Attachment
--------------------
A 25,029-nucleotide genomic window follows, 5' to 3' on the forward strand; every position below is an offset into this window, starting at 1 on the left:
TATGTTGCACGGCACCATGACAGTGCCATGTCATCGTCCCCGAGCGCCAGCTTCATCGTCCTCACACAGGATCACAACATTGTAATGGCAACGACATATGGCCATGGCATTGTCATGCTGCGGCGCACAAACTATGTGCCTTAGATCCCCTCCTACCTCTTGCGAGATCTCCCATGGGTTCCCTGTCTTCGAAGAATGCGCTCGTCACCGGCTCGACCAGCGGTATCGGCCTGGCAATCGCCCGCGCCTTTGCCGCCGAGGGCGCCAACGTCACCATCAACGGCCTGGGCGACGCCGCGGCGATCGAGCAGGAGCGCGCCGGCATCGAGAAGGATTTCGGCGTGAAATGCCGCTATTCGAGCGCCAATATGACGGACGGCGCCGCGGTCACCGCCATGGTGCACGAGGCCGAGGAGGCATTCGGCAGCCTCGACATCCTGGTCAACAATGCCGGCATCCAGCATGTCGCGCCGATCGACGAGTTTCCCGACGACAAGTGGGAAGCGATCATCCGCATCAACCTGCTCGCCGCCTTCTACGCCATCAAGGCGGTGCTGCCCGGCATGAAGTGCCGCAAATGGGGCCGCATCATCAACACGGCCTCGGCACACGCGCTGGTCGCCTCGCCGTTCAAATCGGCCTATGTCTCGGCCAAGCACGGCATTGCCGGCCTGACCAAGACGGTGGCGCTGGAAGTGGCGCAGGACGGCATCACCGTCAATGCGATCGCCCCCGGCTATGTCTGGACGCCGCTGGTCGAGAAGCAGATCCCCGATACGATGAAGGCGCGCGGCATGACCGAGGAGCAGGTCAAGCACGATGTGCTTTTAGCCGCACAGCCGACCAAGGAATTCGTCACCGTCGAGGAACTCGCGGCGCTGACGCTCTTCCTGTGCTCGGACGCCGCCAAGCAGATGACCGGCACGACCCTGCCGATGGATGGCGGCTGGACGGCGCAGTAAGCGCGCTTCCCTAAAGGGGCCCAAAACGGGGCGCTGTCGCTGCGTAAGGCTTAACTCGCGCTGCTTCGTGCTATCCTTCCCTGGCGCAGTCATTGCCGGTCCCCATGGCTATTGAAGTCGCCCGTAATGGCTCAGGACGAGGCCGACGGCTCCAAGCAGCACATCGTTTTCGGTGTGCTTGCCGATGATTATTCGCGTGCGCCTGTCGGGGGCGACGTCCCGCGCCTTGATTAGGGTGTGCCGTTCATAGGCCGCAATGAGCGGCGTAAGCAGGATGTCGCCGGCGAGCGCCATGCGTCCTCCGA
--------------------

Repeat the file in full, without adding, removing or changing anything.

A 25,029-nucleotide genomic window follows, 5' to 3' on the forward strand; every position below is an offset into this window, starting at 1 on the left:
TATGTTGCACGGCACCATGACAGTGCCATGTCATCGTCCCCGAGCGCCAGCTTCATCGTCCTCACACAGGATCACAACATTGTAATGGCAACGACATATGGCCATGGCATTGTCATGCTGCGGCGCACAAACTATGTGCCTTAGATCCCCTCCTACCTCTTGCGAGATCTCCCATGGGTTCCCTGTCTTCGAAGAATGCGCTCGTCACCGGCTCGACCAGCGGTATCGGCCTGGCAATCGCCCGCGCCTTTGCCGCCGAGGGCGCCAACGTCACCATCAACGGCCTGGGCGACGCCGCGGCGATCGAGCAGGAGCGCGCCGGCATCGAGAAGGATTTCGGCGTGAAATGCCGCTATTCGAGCGCCAATATGACGGACGGCGCCGCGGTCACCGCCATGGTGCACGAGGCCGAGGAGGCATTCGGCAGCCTCGACATCCTGGTCAACAATGCCGGCATCCAGCATGTCGCGCCGATCGACGAGTTTCCCGACGACAAGTGGGAAGCGATCATCCGCATCAACCTGCTCGCCGCCTTCTACGCCATCAAGGCGGTGCTGCCCGGCATGAAGTGCCGCAAATGGGGCCGCATCATCAACACGGCCTCGGCACACGCGCTGGTCGCCTCGCCGTTCAAATCGGCCTATGTCTCGGCCAAGCACGGCATTGCCGGCCTGACCAAGACGGTGGCGCTGGAAGTGGCGCAGGACGGCATCACCGTCAATGCGATCGCCCCCGGCTATGTCTGGACGCCGCTGGTCGAGAAGCAGATCCCCGATACGATGAAGGCGCGCGGCATGACCGAGGAGCAGGTCAAGCACGATGTGCTTTTAGCCGCACAGCCGACCAAGGAATTCGTCACCGTCGAGGAACTCGCGGCGCTGACGCTCTTCCTGTGCTCGGACGCCGCCAAGCAGATGACCGGCACGACCCTGCCGATGGATGGCGGCTGGACGGCGCAGTAAGCGCGCTTCCCTAAAGGGGCCCAAAACGGGGCGCTGTCGCTGCGTAAGGCTTAACTCGCGCTGCTTCGTGCTATCCTTCCCTGGCGCAGTCATTGCCGGTCCCCATGGCTATTGAAGTCGCCCGTAATGGCTCAGGACGAGGCCGACGGCTCCAAGCAGCACATCGTTTTCGGTGTGCTTGCCGATGATTATTCGCGTGCGCCTGTCGGGGGCGACGTCCCGCGCCTTGATTAGGGTGTGCCGTTCATAGGCCGCAATGAGCGGCGTAAGCAGGATGTCGCCGGCGAGCGCCATGCGTCCTCCGA